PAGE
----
Paste By Henry James Analysis

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Marxist Critical Reading of Henry James’ ‘Paste’ ‘Paste’ by Henry James is a story about a young woman named Charlotte receiving a pearl necklace that belonged to her dead aunt, from her dead aunt’s stepson. The stepson, Arthur, believes the pearls to be fake and ‘paste’ (that is, worthless) but Charlotte’s wealthy friend and colleague Mrs Guy assures her that they are real. Charlotte is then faced with some indecision over whether or not to return them, and ultimately does, only to find them later in the possession of Mrs Guy. I will be using Marxist literary theory to analyse ‘Paste’. Marxist literary theory stems from the socio-political theory set out by Marx and Engels. In their early work, ‘The German Ideology’, Marx sets out to…show more content…
She has a power over Charlotte socially, the younger woman seems to defer to Mrs Guy as her superior, doing as she bids when Mrs Guy refuses to go to Charlotte, saying rather ‘“No,[…]bring them to-night to mine.”’ (p.9) and Charlotte does not question this. Mrs Guy seems to wish to be seen in a position of economic power over Charlotte, and she is quite happy to parade the necklace in front of the younger woman, ‘“Almost? Where, my dear, are your eyes? They ARE ‘Arthur’s!”’ (p.19) and therefore uses pearl necklace to act as a status symbol, Mrs Guy obtaining it is representative of her regaining power over Charlotte (which seems to lessen when Charlotte is in possession of the necklace initially)– appearing as a higher class than her. And whilst towards the end, Charlotte seems to ponder whether or not Mrs Guy has been underhanded in her dealing with Arthur (with the narrator revealing her thoughts), ‘Hadn’t she perhaps in truth dealt with Arthur directly?’ (p.20) she does not directly confront Mrs Guy, nor accuse her of anything (or even ponder if Mrs Guy was wrong). Considering this in terms of Marxist criticism, we could argue that Charlotte as a character is affirming bourgeoisie values, because she does not question one who is above her class and is resigned to lose the necklace. Additionally, the pearls could be seen as having a higher use-value to Mrs Guy, she can…show more content…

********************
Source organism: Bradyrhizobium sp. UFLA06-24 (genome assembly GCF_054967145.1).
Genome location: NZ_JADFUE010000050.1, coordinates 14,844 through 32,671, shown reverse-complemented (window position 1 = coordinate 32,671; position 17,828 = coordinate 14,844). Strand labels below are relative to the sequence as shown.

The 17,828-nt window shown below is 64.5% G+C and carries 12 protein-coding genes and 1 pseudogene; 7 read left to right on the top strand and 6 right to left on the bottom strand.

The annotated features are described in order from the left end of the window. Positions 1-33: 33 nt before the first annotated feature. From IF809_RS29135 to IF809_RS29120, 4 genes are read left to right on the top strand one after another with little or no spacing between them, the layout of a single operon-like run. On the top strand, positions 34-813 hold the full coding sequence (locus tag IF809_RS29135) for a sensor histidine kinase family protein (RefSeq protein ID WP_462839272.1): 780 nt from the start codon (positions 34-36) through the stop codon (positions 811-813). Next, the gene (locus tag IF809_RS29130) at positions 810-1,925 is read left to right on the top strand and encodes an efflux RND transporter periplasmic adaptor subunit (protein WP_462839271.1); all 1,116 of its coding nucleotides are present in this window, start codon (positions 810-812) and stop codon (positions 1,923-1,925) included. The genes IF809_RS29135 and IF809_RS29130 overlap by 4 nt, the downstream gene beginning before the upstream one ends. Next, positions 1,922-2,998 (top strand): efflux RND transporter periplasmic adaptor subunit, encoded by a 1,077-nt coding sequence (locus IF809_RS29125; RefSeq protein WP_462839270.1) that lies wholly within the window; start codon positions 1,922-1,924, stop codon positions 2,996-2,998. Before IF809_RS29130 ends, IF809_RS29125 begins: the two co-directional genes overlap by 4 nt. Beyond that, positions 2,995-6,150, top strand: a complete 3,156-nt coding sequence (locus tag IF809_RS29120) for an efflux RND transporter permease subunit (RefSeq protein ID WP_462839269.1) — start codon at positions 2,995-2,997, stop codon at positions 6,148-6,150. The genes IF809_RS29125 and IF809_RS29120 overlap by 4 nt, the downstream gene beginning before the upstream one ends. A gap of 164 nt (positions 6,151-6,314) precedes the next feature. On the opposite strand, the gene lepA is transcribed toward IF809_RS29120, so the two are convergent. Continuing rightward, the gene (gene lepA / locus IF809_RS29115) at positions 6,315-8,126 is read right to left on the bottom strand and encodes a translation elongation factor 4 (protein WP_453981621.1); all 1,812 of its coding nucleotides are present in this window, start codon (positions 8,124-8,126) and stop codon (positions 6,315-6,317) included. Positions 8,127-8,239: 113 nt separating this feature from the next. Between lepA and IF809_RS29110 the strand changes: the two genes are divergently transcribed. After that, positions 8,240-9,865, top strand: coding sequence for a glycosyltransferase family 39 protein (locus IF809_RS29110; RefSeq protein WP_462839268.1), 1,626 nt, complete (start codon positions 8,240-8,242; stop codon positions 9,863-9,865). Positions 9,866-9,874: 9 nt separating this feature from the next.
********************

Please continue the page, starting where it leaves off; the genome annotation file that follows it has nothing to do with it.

As earlier stated, Marx suggests that ‘the value relation between the products of labour which stamps them as commodities, [has] absolutely no connection with their physical properties’ (Marx [1867] 2004, p.667). When it is not being seen as ‘paste’, the pearl necklace seems to represent something else. For Arthur, if the pearls are not simple ‘paste’ and worthless then they have the potential to represent the idea that his stepmother was not ‘beyond reproach’ (p.7), an idea which he puts out of his mind in order to reconcile the view he holds of his stepmother – one in which she seems to be in high social esteem, so much so that he cannot let Charlotte leave without informing her that his ‘“stepmother was [not] at ANY time of her life the sort of person to allow herself to be approached-”’ (p.7). For Mrs Guy and Charlotte both the pearls are representative of economic and social power. Charlotte, as referenced earlier ponders using them to further herself economically. Mrs Guy seems to have an underlying desire to possess the necklace throughout; she describes herself as ‘understanding’ the pearls (p.11) as if Charlotte cannot understand them. Mrs Guy seems to ascribe to the pearls a higher class than Charlotte herself – a class outside of their simple economic value. Thus, the pearl necklace is fetishized as a commodity. Within ‘Paste’ it is a symbol,

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